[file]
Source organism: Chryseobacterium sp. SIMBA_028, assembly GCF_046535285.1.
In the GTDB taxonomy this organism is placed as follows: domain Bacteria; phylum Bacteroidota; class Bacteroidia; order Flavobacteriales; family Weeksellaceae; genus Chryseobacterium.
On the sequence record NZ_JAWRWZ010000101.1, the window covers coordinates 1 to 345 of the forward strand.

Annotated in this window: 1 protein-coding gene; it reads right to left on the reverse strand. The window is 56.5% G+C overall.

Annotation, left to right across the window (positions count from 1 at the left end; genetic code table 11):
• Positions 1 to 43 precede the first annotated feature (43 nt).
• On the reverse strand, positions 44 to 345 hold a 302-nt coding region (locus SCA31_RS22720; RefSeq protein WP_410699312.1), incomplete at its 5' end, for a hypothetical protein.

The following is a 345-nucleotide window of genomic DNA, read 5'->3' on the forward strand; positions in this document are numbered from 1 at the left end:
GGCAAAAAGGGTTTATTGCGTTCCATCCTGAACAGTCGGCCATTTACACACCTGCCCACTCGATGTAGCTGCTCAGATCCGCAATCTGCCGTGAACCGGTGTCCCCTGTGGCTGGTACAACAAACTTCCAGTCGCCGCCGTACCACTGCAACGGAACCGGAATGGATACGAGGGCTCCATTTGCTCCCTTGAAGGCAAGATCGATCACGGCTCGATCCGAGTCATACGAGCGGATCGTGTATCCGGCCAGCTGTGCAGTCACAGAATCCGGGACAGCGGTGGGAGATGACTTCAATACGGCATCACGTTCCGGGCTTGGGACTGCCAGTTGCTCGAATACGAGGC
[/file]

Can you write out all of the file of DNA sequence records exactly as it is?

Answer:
Source organism: Chryseobacterium sp. SIMBA_028, assembly GCF_046535285.1.
In the GTDB taxonomy this organism is placed as follows: domain Bacteria; phylum Bacteroidota; class Bacteroidia; order Flavobacteriales; family Weeksellaceae; genus Chryseobacterium.
On the sequence record NZ_JAWRWZ010000101.1, the window covers coordinates 1 to 345 of the forward strand.

Annotated in this window: 1 protein-coding gene; it reads right to left on the reverse strand. The window is 56.5% G+C overall.

Annotation, left to right across the window (positions count from 1 at the left end; genetic code table 11):
• Positions 1 to 43 precede the first annotated feature (43 nt).
• On the reverse strand, positions 44 to 345 hold a 302-nt coding region (locus SCA31_RS22720; RefSeq protein WP_410699312.1), incomplete at its 5' end, for a hypothetical protein.

The following is a 345-nucleotide window of genomic DNA, read 5'->3' on the forward strand; positions in this document are numbered from 1 at the left end:
GGCAAAAAGGGTTTATTGCGTTCCATCCTGAACAGTCGGCCATTTACACACCTGCCCACTCGATGTAGCTGCTCAGATCCGCAATCTGCCGTGAACCGGTGTCCCCTGTGGCTGGTACAACAAACTTCCAGTCGCCGCCGTACCACTGCAACGGAACCGGAATGGATACGAGGGCTCCATTTGCTCCCTTGAAGGCAAGATCGATCACGGCTCGATCCGAGTCATACGAGCGGATCGTGTATCCGGCCAGCTGTGCAGTCACAGAATCCGGGACAGCGGTGGGAGATGACTTCAATACGGCATCACGTTCCGGGCTTGGGACTGCCAGTTGCTCGAATACGAGGC